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P. Simmons
P. Simmons, Lawyer
Category: Criminal Law
Satisfied Customers: 33904
Experience:  16 yrs. of experience including criminal law.
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For a bond hearing, if the "victims" family doesnt want a

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For a bond hearing, if the "victims" family doesn't want a person to get a bond because of trumped up charges, why does the judge listen to them when the person could be on electronic monitoring on bond?
Thanks for the chance to assist on this matter. I am an attorney with over 12 years experience in criminal law.

South Carolina law provides for significant "victim's rights". In the case of a bond hearing, it has not been established that the accused is guilty (since the accused in presumed innocent unless or until convicted at trial)...but the law still allows the victim to be present and to testify. This comes from South Carolina Statutes § 16-3-1525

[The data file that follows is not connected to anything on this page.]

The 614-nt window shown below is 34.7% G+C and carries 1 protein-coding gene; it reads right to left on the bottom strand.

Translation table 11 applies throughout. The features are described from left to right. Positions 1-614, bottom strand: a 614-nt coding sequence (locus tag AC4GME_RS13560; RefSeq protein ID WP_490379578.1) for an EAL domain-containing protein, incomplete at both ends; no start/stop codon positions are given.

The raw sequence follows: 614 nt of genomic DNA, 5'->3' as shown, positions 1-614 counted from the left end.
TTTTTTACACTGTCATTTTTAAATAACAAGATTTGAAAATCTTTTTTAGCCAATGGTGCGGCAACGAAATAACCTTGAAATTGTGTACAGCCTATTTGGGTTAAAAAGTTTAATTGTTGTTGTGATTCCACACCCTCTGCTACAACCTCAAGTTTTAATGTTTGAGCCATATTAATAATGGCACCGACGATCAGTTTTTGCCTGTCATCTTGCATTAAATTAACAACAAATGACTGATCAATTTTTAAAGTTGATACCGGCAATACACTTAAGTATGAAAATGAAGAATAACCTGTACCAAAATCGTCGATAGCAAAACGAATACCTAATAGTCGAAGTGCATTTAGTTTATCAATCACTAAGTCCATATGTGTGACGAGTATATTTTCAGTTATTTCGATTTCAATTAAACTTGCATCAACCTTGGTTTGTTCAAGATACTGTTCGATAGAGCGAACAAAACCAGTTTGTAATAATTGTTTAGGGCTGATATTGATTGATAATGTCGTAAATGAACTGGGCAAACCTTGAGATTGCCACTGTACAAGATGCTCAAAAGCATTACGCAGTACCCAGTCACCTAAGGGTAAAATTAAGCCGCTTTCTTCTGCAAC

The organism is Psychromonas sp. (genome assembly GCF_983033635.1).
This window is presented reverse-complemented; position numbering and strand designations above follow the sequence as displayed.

So the victim does have the right to testify and speak their mind.

It is up to the judge to consider all of the evidence, including the testimony of the victim, in setting bail.

So to answer the question

if the "victims" family doesn't want a person to get a bond because of trumped up charges, why does the judge listen to them when the person could be on electronic monitoring on bond?

The answer is that the law requires the judge to consider the testimony of the victim in deciding bond.


Customer: replied 3 years ago.

If the "victim" is there lying, and that's later proven, does the "victim" go to jail for perjury and if so, who puts her there?

Possible. Sure. That would be up to the prosecutor. The prosecutor has discretion...so if it comes out that the "victim" is lying, then the accused (who now becomes the victim) can request to the prosecutor to prosecute the case.
Customer: replied 3 years ago.

One more thing. At the bond hearing, can the victim be made to get under oath before she starts talking?

The judge can...and typically will require them to speak under oath.
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